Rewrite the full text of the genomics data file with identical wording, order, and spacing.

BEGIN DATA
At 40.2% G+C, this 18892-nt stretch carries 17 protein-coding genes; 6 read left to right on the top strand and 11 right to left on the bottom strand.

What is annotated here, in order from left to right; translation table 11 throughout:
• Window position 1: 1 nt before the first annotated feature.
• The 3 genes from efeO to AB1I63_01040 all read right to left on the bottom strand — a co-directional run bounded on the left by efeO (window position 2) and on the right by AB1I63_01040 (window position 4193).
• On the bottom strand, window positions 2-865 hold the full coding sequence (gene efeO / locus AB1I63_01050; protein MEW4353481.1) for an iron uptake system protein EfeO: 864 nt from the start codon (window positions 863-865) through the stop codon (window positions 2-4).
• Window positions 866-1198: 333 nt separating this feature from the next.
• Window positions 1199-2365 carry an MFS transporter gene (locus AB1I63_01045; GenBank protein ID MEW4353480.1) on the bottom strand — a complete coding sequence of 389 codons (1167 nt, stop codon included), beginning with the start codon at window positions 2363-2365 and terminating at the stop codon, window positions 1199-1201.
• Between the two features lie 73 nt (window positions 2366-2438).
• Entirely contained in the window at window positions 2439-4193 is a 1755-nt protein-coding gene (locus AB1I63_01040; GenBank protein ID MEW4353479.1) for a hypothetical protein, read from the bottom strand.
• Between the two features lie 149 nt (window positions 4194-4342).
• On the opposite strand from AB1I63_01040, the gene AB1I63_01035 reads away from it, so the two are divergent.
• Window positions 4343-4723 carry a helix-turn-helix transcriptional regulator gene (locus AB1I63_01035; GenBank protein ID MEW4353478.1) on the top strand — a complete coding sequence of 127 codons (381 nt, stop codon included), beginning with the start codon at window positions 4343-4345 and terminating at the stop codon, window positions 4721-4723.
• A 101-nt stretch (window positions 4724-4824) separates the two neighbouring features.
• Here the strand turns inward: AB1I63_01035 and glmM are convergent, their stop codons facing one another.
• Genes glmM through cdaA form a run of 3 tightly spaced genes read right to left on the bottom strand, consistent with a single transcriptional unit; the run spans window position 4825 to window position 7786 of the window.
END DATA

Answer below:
At 40.2% G+C, this 18892-nt stretch carries 17 protein-coding genes; 6 read left to right on the top strand and 11 right to left on the bottom strand.

What is annotated here, in order from left to right; translation table 11 throughout:
• Window position 1: 1 nt before the first annotated feature.
• The 3 genes from efeO to AB1I63_01040 all read right to left on the bottom strand — a co-directional run bounded on the left by efeO (window position 2) and on the right by AB1I63_01040 (window position 4193).
• On the bottom strand, window positions 2-865 hold the full coding sequence (gene efeO / locus AB1I63_01050; protein MEW4353481.1) for an iron uptake system protein EfeO: 864 nt from the start codon (window positions 863-865) through the stop codon (window positions 2-4).
• Window positions 866-1198: 333 nt separating this feature from the next.
• Window positions 1199-2365 carry an MFS transporter gene (locus AB1I63_01045; GenBank protein ID MEW4353480.1) on the bottom strand — a complete coding sequence of 389 codons (1167 nt, stop codon included), beginning with the start codon at window positions 2363-2365 and terminating at the stop codon, window positions 1199-1201.
• Between the two features lie 73 nt (window positions 2366-2438).
• Entirely contained in the window at window positions 2439-4193 is a 1755-nt protein-coding gene (locus AB1I63_01040; GenBank protein ID MEW4353479.1) for a hypothetical protein, read from the bottom strand.
• Between the two features lie 149 nt (window positions 4194-4342).
• On the opposite strand from AB1I63_01040, the gene AB1I63_01035 reads away from it, so the two are divergent.
• Window positions 4343-4723 carry a helix-turn-helix transcriptional regulator gene (locus AB1I63_01035; GenBank protein ID MEW4353478.1) on the top strand — a complete coding sequence of 127 codons (381 nt, stop codon included), beginning with the start codon at window positions 4343-4345 and terminating at the stop codon, window positions 4721-4723.
• A 101-nt stretch (window positions 4724-4824) separates the two neighbouring features.
• Here the strand turns inward: AB1I63_01035 and glmM are convergent, their stop codons facing one another.
• Genes glmM through cdaA form a run of 3 tightly spaced genes read right to left on the bottom strand, consistent with a single transcriptional unit; the run spans window position 4825 to window position 7786 of the window.